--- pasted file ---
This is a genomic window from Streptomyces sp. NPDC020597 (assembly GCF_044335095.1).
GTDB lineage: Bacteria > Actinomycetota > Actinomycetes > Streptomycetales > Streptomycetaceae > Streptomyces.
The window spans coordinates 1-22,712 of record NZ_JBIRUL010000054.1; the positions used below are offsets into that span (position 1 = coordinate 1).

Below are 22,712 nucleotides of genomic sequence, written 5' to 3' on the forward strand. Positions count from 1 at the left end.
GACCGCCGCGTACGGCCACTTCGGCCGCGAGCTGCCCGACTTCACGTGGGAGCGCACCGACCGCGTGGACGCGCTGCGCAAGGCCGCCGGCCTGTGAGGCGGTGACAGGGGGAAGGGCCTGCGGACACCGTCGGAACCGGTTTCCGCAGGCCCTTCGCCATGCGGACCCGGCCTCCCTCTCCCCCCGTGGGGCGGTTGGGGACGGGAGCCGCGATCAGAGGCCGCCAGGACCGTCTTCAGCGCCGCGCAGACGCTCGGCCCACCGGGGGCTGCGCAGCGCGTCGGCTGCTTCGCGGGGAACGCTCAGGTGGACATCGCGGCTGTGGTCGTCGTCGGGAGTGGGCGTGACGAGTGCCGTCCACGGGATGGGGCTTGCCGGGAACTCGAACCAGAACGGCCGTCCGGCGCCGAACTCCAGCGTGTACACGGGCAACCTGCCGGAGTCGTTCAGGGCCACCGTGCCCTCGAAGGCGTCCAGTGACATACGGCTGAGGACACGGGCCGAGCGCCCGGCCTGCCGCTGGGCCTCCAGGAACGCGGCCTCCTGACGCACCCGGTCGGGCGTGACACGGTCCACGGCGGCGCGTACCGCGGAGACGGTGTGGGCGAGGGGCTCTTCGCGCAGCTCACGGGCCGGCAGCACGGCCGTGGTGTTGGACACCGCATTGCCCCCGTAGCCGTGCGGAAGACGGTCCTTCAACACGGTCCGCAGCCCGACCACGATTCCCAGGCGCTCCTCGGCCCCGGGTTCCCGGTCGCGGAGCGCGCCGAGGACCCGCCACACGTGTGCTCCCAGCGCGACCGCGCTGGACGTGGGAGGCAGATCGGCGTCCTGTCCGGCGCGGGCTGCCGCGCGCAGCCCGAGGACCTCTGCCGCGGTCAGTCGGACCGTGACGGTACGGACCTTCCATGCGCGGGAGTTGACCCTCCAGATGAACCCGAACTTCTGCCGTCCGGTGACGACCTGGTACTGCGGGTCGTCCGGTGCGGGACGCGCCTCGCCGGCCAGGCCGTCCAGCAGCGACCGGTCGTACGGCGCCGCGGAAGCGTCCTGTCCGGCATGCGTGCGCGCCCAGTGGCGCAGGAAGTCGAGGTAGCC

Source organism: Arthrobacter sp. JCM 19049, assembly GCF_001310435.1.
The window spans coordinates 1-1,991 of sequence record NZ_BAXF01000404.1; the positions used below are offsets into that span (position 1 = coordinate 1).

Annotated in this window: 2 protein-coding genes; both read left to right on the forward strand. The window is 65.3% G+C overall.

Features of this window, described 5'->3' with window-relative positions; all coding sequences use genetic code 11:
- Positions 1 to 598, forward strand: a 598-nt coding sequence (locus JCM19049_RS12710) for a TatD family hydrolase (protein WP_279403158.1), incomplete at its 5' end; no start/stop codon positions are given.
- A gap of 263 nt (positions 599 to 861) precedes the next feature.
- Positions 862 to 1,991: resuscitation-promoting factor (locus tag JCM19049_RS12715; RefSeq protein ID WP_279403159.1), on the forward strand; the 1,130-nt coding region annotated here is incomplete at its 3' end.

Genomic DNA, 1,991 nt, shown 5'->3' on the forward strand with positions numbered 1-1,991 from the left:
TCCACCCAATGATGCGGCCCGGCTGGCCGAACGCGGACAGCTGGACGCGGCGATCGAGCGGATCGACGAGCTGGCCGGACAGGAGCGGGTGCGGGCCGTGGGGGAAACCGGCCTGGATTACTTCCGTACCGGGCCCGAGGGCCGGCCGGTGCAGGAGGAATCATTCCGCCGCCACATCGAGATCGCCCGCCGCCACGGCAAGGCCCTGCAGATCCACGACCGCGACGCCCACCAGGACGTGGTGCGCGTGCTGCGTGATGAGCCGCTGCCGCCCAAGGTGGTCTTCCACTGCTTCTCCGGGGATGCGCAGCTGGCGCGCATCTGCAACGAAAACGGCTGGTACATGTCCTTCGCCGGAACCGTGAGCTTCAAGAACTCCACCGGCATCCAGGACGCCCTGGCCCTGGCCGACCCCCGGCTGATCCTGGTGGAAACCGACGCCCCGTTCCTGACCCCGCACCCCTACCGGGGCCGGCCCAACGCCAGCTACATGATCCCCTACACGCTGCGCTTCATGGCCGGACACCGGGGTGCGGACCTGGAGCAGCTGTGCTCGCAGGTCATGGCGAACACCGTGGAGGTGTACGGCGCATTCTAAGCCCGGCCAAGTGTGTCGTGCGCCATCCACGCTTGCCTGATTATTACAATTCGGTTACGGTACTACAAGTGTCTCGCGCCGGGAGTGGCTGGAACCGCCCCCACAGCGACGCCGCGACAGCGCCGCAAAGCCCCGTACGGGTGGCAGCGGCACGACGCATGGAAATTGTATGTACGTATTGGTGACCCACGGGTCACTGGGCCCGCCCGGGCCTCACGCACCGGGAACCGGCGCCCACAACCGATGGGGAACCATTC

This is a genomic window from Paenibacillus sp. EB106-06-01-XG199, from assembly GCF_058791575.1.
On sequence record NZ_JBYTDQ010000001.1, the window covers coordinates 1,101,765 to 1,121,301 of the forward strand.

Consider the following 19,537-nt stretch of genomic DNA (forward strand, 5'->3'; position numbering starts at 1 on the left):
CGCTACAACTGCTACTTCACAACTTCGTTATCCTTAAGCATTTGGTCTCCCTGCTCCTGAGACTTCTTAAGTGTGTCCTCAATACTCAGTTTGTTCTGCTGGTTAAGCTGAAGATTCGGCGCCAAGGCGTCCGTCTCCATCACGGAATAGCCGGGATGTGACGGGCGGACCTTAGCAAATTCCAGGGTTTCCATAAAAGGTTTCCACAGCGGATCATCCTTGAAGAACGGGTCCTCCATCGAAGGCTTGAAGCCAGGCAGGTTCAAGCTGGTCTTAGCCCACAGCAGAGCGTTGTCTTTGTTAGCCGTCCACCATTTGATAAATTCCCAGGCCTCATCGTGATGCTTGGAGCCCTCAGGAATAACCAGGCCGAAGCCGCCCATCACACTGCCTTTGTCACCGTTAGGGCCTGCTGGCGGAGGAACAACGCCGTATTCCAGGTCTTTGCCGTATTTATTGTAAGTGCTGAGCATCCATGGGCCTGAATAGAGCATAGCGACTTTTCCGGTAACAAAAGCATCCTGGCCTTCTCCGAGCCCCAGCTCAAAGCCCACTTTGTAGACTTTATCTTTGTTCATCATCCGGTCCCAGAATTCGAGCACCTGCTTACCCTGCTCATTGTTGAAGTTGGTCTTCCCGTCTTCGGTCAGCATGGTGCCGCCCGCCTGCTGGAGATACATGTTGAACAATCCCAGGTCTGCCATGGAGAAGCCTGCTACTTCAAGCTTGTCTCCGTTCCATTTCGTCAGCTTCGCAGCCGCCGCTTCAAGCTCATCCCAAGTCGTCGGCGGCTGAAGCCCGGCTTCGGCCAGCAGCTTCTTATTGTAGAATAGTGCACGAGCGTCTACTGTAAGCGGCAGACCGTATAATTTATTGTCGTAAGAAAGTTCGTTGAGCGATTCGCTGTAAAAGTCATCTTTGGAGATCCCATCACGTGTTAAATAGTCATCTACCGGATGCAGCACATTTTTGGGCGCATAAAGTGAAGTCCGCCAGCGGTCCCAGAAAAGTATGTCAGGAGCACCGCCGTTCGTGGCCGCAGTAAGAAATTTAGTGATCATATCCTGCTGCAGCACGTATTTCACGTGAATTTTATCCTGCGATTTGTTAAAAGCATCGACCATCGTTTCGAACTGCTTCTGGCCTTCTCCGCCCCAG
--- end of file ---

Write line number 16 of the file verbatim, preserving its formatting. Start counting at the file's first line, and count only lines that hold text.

On sequence record NZ_JBYTDQ010000001.1, the window covers coordinates 1,101,765 to 1,121,301 of the forward strand.